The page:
Serial Guide

Keystone Badges Blue & Olive Badges
Year Serial Year Serial
1961 No Number 1969 765XXX – 834XXX
1962 No Number – 7900 1970 Out of sequence, unnumbered
1963 No Number – 7900 1971 835XXX – 895XXX
1964 9XXXX – 33449 1972 896XXX – 916XXX
1965 108532 – 259XXX 1976 917XXX – 1290XXX
1966 260XXX – 449XXX 1978 450XXX – 548XXX
1967 450XXX – 548XXX 1979 549XXX – 665372
1968 549XXX – 665372


Shell Guide

1960 Shell Construction 3-ply Mahogany/Poplar/Mahogany
Internal Finish Clear Lacquer
Notes Narrow maple reinforcement rings
1961 Shell Construction
Internal Finish White paint except for larger, 18″ floor toms which were left unfinished
Notes Shell date-stamping started with red ink in 1956 with comparatively large numbers and letters
1962 Shell Construction
Internal Finish
Notes 1961 and 1962 stamping were still red, but with slightly smaller characters
1963 Shell Construction
Internal Finish
Notes 1963 shells can be found with either red or black ink stamps
1968 Shell Construction Beginning in September / October 1968; most shells were made with 3-ply Maple/Poplar/Maple
Internal Finish Change back to natural finish interior except for the Standard series which changed directly from white paint to granitone
Notes Up until 1969 the covering was applied to the shell while the wood was still flat, and the covering was “lapped” into the shell. This made for a less perfect round shell, but prevented problems with the finish pulling off.
1970 Shell Construction Through the 1970s mahogany was occasionally still used internally or externally. Most commonly on large floor toms and large bass drums.
Internal Finish Nearly all shells began to receive interior granitone paint
1976 Shell Construction Beginning in 1976, the Classic series was made with new molds and a new construction; small (6″ and 8″) toms were 4-ply and larger drums were 6-ply maple & poplar, with no reinforcement rings. These shells were not only stronger but less expensive to make. The interior was a clear-coated natural finish.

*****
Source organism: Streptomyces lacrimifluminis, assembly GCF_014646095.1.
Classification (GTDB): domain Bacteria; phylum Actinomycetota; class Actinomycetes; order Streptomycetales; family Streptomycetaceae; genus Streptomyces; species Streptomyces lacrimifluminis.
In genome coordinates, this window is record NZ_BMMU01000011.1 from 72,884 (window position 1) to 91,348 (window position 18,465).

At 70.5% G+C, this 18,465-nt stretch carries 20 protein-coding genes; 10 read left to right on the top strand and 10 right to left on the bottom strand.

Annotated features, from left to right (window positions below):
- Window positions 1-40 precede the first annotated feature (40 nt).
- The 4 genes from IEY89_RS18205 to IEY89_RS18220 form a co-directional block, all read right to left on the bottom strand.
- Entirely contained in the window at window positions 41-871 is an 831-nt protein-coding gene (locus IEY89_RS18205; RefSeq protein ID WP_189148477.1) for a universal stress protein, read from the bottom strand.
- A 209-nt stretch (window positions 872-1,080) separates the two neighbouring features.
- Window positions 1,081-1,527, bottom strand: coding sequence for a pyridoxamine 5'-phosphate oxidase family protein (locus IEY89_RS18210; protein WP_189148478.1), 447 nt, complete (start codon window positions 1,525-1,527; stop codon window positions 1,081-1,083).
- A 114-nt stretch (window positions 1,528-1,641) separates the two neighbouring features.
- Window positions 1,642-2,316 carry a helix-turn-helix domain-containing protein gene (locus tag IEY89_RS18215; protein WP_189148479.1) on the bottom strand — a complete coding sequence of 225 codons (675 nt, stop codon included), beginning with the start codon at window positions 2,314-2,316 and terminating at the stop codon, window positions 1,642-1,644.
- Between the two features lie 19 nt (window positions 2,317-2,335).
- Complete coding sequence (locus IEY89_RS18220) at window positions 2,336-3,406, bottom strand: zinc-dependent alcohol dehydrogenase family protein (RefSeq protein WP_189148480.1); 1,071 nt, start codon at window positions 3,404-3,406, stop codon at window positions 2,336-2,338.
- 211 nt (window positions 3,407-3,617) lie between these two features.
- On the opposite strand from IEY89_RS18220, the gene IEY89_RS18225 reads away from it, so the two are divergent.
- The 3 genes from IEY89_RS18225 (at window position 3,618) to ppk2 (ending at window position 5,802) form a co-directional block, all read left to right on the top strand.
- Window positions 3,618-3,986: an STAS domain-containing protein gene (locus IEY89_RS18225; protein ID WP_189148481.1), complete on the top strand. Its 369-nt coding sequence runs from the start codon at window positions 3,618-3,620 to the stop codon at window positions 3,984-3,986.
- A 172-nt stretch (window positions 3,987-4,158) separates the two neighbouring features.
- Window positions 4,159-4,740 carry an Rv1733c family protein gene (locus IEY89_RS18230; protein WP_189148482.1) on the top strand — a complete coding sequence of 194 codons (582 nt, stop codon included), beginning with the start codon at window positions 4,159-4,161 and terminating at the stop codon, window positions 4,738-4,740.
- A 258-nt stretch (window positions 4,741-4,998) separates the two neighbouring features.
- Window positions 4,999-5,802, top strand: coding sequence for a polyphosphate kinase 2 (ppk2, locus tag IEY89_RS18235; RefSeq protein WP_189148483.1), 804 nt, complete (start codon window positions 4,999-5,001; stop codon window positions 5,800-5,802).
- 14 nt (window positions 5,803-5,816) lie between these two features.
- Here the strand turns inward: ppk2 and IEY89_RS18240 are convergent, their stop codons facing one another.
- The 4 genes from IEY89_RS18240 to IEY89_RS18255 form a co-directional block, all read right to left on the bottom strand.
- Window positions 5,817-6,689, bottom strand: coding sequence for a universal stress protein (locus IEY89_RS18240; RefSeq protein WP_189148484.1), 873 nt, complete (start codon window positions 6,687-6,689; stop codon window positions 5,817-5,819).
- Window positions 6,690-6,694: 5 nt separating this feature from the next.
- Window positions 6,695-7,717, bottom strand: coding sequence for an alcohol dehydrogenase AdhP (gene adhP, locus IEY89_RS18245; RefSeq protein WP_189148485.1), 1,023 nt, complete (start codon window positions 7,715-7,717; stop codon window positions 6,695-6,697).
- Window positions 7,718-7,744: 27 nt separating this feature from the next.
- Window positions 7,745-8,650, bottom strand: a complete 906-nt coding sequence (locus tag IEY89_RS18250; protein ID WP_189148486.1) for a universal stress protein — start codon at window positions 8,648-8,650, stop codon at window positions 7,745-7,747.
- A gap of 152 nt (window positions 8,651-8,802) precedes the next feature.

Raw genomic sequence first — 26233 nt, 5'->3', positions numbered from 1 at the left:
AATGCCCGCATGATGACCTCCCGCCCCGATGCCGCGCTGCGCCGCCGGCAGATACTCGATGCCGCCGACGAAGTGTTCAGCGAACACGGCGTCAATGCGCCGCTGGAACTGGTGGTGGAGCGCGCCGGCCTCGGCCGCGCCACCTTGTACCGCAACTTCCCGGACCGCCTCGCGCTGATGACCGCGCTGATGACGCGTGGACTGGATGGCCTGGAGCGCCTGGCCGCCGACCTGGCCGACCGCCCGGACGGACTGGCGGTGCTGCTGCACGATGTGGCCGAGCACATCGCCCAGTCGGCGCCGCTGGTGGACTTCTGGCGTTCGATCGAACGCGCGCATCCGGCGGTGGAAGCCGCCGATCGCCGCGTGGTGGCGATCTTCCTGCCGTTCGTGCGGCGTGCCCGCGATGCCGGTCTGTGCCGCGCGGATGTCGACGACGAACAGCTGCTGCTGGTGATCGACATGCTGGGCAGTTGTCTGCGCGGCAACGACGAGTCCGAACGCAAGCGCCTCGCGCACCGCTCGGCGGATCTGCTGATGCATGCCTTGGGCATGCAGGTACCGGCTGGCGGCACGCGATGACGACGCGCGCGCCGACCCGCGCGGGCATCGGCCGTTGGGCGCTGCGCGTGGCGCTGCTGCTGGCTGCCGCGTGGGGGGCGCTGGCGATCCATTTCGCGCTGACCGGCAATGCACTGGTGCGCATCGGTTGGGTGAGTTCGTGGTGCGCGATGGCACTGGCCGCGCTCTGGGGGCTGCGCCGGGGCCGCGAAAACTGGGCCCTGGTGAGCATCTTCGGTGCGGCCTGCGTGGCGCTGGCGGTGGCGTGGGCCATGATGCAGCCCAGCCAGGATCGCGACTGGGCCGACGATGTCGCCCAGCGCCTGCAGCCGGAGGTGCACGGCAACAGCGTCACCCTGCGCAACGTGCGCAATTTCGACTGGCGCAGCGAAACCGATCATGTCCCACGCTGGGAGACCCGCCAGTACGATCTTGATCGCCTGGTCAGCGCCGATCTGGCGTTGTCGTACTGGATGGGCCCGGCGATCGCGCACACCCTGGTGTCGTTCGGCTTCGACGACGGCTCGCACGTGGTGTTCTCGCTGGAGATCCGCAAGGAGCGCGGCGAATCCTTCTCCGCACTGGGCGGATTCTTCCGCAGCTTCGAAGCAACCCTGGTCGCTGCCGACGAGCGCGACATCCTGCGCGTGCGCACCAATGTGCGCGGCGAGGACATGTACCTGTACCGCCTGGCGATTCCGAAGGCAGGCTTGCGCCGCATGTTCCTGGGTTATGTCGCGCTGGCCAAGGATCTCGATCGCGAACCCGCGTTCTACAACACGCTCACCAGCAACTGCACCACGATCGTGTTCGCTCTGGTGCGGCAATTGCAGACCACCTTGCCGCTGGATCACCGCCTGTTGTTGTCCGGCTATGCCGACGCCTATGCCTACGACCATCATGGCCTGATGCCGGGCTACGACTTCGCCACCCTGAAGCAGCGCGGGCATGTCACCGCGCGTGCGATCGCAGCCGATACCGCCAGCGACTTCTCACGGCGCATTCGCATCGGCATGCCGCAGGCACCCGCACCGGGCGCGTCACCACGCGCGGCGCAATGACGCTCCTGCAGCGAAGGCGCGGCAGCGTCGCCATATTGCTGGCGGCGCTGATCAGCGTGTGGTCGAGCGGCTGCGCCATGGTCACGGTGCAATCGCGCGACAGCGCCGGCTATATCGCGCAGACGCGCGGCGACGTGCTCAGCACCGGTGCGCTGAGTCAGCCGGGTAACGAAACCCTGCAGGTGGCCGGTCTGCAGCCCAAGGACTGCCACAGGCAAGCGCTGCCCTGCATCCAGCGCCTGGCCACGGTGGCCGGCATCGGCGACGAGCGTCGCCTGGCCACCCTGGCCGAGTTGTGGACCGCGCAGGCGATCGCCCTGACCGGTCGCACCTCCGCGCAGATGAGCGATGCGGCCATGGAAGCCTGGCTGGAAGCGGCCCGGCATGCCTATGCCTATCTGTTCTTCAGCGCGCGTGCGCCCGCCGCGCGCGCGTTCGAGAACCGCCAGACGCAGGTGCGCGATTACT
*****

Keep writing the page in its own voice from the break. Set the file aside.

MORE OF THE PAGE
Internal Finish
1978 Shell Construction The 1978 Combo series was made with old 3-ply shells until they were used up; the inside was sprayed with granitone.
Internal Finish
1982 Shell Construction Standard series; Snare and tom-toms “Select 4-ply diamond wood shells”, Bass drums 6-ply.
Internal Finish
1984 Shell Construction Rocker: “Select American wood veneers” 4-ply, maple interior
Rocker II: Same shells as the Rocker.
Internal Finish  Rocker II: Sealed inside with a brownish speckled “Lud-Cote” finish.
1988 Shell Construction Super Classic: 4-ply for all sizes; lighter in weight, billed as having “clean, resonant sound”. Offered as an option; the Classic shells were still catalogued, described as producing a “deep, powerful” sound.
Internal Finish
1994 Shell Construction Rocker “9-ply cross-laminated veneers with a maple inner ply”
Internal Finish
1998 Shell Construction Classic 9-ply maple approx 6mm, all maple
Rocker Pro: 7-ply, Birch & Italian poplar, 7mm
Rocker Elite: 5-ply, Maple inner and outer plies
Internal Finish
2001 Shell Construction Rocker Elite: Maple inside, basswood outside 8-ply 8mm
Rocker: Basswood inside, Luan outside, 8-ply, 8.1mm
Accent: Phillippine Juniper inside, mahogany outside, 7-ply, 7.2mm
Internal Finish